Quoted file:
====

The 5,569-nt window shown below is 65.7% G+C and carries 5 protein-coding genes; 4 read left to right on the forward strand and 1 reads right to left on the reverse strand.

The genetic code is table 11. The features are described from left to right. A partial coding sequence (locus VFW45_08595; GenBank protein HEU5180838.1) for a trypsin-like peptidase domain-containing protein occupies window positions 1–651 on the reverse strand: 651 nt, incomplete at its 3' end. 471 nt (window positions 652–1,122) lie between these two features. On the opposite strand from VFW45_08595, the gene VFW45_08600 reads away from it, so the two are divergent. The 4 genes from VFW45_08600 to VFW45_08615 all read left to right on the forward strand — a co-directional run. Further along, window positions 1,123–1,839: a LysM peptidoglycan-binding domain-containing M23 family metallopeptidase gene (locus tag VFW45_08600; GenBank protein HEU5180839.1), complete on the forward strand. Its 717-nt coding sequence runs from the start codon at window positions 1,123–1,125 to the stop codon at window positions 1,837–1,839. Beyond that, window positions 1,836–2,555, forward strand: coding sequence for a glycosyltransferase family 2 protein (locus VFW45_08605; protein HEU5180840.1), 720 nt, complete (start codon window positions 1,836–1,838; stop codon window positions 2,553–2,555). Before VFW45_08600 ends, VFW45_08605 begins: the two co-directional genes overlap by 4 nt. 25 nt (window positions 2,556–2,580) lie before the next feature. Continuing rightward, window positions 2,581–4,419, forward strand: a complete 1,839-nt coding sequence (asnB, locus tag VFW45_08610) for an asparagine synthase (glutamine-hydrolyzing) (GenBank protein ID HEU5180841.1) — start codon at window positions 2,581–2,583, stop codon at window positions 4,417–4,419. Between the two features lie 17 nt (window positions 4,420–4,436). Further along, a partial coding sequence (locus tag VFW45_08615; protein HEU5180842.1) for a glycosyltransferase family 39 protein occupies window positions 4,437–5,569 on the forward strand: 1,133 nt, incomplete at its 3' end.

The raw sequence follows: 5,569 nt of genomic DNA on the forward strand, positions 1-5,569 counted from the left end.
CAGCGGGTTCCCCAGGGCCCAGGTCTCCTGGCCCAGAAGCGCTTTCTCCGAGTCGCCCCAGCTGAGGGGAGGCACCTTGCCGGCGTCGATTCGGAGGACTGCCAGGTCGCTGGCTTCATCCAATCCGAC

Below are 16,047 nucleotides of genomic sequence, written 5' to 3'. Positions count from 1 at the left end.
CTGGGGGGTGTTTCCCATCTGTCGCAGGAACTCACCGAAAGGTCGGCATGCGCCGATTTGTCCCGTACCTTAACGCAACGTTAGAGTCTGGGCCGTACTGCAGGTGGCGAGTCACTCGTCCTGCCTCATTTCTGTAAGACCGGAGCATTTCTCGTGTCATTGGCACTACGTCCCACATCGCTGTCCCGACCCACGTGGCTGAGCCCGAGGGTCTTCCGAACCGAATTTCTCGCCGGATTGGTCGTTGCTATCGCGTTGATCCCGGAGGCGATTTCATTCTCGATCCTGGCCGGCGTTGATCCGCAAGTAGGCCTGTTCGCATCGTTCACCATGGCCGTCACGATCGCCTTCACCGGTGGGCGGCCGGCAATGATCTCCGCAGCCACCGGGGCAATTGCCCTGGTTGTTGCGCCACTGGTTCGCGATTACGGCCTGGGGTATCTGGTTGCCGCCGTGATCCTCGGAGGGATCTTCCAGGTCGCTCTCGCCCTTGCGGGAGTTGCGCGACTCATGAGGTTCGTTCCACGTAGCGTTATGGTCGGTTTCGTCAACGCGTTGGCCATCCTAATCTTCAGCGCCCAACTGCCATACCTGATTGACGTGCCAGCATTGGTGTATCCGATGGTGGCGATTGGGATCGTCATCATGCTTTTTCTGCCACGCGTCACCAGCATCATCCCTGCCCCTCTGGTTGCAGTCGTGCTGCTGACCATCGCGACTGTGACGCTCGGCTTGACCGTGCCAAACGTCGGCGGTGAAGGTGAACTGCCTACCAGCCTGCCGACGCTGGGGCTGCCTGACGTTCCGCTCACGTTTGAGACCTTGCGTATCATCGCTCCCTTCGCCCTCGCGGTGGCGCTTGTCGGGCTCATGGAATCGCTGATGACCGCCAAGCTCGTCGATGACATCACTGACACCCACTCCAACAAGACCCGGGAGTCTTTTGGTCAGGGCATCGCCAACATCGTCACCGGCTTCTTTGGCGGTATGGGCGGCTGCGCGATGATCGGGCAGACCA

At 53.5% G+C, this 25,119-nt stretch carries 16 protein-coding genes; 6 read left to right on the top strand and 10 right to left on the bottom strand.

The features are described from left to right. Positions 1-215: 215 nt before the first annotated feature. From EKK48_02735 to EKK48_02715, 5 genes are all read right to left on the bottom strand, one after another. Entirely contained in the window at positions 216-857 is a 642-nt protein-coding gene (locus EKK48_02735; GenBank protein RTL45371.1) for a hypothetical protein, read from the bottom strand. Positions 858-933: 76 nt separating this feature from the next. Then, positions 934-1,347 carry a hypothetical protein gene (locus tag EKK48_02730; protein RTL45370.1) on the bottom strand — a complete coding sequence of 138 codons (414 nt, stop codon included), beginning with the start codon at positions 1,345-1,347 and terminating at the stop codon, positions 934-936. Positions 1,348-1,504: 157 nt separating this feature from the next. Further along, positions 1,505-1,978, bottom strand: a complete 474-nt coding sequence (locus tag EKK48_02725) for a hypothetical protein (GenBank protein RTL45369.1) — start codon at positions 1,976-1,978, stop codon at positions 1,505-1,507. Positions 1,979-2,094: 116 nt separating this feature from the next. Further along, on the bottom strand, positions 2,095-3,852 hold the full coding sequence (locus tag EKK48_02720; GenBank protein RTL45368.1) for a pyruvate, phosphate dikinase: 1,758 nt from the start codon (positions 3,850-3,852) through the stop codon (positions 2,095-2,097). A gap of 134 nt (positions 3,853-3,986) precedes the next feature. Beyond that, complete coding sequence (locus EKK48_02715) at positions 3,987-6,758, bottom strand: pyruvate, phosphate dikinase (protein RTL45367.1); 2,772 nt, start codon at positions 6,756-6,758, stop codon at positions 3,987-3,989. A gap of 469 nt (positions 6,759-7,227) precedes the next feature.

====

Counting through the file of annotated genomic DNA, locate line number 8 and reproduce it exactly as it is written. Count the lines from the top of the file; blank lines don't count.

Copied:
The features are described from left to right. Positions 1-215: 215 nt before the first annotated feature. From EKK48_02735 to EKK48_02715, 5 genes are all read right to left on the bottom strand, one after another. Entirely contained in the window at positions 216-857 is a 642-nt protein-coding gene (locus EKK48_02735; GenBank protein RTL45371.1) for a hypothetical protein, read from the bottom strand. Positions 858-933: 76 nt separating this feature from the next. Then, positions 934-1,347 carry a hypothetical protein gene (locus tag EKK48_02730; protein RTL45370.1) on the bottom strand — a complete coding sequence of 138 codons (414 nt, stop codon included), beginning with the start codon at positions 1,345-1,347 and terminating at the stop codon, positions 934-936. Positions 1,348-1,504: 157 nt separating this feature from the next. Further along, positions 1,505-1,978, bottom strand: a complete 474-nt coding sequence (locus tag EKK48_02725) for a hypothetical protein (GenBank protein RTL45369.1) — start codon at positions 1,976-1,978, stop codon at positions 1,505-1,507. Positions 1,979-2,094: 116 nt separating this feature from the next. Further along, on the bottom strand, positions 2,095-3,852 hold the full coding sequence (locus tag EKK48_02720; GenBank protein RTL45368.1) for a pyruvate, phosphate dikinase: 1,758 nt from the start codon (positions 3,850-3,852) through the stop codon (positions 2,095-2,097). A gap of 134 nt (positions 3,853-3,986) precedes the next feature. Beyond that, complete coding sequence (locus EKK48_02715) at positions 3,987-6,758, bottom strand: pyruvate, phosphate dikinase (protein RTL45367.1); 2,772 nt, start codon at positions 6,756-6,758, stop codon at positions 3,987-3,989. A gap of 469 nt (positions 6,759-7,227) precedes the next feature.